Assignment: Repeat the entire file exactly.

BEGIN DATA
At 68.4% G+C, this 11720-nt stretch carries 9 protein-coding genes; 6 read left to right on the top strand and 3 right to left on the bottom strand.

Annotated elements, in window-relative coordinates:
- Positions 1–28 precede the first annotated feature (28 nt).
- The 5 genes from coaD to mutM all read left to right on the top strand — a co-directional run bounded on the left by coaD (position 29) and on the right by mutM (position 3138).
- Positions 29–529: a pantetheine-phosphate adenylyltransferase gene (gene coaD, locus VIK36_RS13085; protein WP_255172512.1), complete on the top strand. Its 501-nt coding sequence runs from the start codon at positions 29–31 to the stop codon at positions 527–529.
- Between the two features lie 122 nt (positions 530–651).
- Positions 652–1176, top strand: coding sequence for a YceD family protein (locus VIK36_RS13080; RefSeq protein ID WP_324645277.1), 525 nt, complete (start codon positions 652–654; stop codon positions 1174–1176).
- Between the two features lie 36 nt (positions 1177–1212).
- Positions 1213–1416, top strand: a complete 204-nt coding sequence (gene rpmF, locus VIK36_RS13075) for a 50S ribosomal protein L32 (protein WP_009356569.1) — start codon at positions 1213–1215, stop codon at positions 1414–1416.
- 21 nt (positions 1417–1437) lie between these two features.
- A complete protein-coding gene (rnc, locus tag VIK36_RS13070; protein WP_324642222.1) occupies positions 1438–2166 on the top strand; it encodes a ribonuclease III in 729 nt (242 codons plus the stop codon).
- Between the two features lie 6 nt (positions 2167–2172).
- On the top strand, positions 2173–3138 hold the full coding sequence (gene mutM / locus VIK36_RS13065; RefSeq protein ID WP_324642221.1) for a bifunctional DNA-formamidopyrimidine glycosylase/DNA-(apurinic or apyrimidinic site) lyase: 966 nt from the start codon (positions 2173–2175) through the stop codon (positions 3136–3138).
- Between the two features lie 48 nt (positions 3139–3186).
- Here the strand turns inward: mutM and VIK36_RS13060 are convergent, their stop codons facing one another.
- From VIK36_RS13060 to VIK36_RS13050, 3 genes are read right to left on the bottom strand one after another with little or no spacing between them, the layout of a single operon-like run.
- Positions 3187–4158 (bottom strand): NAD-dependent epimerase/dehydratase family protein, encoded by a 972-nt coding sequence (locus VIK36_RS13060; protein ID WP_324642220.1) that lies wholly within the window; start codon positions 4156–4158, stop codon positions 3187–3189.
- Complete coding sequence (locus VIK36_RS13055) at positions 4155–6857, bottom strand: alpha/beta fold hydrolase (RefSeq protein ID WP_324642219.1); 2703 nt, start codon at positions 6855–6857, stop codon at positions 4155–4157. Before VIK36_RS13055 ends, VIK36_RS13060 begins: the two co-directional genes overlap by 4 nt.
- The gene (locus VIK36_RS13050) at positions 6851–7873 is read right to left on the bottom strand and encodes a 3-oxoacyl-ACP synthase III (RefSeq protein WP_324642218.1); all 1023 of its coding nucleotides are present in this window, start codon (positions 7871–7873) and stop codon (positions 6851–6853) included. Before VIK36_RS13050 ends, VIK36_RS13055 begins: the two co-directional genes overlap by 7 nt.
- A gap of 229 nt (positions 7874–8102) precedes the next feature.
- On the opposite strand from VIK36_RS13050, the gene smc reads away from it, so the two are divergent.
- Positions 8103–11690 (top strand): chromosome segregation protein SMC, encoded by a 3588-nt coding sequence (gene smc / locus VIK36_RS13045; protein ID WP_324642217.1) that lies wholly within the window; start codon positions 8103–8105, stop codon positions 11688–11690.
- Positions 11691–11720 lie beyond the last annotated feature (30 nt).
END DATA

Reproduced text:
At 68.4% G+C, this 11720-nt stretch carries 9 protein-coding genes; 6 read left to right on the top strand and 3 right to left on the bottom strand.

Annotated elements, in window-relative coordinates:
- Positions 1–28 precede the first annotated feature (28 nt).
- The 5 genes from coaD to mutM all read left to right on the top strand — a co-directional run bounded on the left by coaD (position 29) and on the right by mutM (position 3138).
- Positions 29–529: a pantetheine-phosphate adenylyltransferase gene (gene coaD, locus VIK36_RS13085; protein WP_255172512.1), complete on the top strand. Its 501-nt coding sequence runs from the start codon at positions 29–31 to the stop codon at positions 527–529.
- Between the two features lie 122 nt (positions 530–651).
- Positions 652–1176, top strand: coding sequence for a YceD family protein (locus VIK36_RS13080; RefSeq protein ID WP_324645277.1), 525 nt, complete (start codon positions 652–654; stop codon positions 1174–1176).
- Between the two features lie 36 nt (positions 1177–1212).
- Positions 1213–1416, top strand: a complete 204-nt coding sequence (gene rpmF, locus VIK36_RS13075) for a 50S ribosomal protein L32 (protein WP_009356569.1) — start codon at positions 1213–1215, stop codon at positions 1414–1416.
- 21 nt (positions 1417–1437) lie between these two features.
- A complete protein-coding gene (rnc, locus tag VIK36_RS13070; protein WP_324642222.1) occupies positions 1438–2166 on the top strand; it encodes a ribonuclease III in 729 nt (242 codons plus the stop codon).
- Between the two features lie 6 nt (positions 2167–2172).
- On the top strand, positions 2173–3138 hold the full coding sequence (gene mutM / locus VIK36_RS13065; RefSeq protein ID WP_324642221.1) for a bifunctional DNA-formamidopyrimidine glycosylase/DNA-(apurinic or apyrimidinic site) lyase: 966 nt from the start codon (positions 2173–2175) through the stop codon (positions 3136–3138).
- Between the two features lie 48 nt (positions 3139–3186).
- Here the strand turns inward: mutM and VIK36_RS13060 are convergent, their stop codons facing one another.
- From VIK36_RS13060 to VIK36_RS13050, 3 genes are read right to left on the bottom strand one after another with little or no spacing between them, the layout of a single operon-like run.
- Positions 3187–4158 (bottom strand): NAD-dependent epimerase/dehydratase family protein, encoded by a 972-nt coding sequence (locus VIK36_RS13060; protein ID WP_324642220.1) that lies wholly within the window; start codon positions 4156–4158, stop codon positions 3187–3189.
- Complete coding sequence (locus VIK36_RS13055) at positions 4155–6857, bottom strand: alpha/beta fold hydrolase (RefSeq protein ID WP_324642219.1); 2703 nt, start codon at positions 6855–6857, stop codon at positions 4155–4157. Before VIK36_RS13055 ends, VIK36_RS13060 begins: the two co-directional genes overlap by 4 nt.
- The gene (locus VIK36_RS13050) at positions 6851–7873 is read right to left on the bottom strand and encodes a 3-oxoacyl-ACP synthase III (RefSeq protein WP_324642218.1); all 1023 of its coding nucleotides are present in this window, start codon (positions 7871–7873) and stop codon (positions 6851–6853) included. Before VIK36_RS13050 ends, VIK36_RS13055 begins: the two co-directional genes overlap by 7 nt.
- A gap of 229 nt (positions 7874–8102) precedes the next feature.
- On the opposite strand from VIK36_RS13050, the gene smc reads away from it, so the two are divergent.
- Positions 8103–11690 (top strand): chromosome segregation protein SMC, encoded by a 3588-nt coding sequence (gene smc / locus VIK36_RS13045; protein ID WP_324642217.1) that lies wholly within the window; start codon positions 8103–8105, stop codon positions 11688–11690.
- Positions 11691–11720 lie beyond the last annotated feature (30 nt).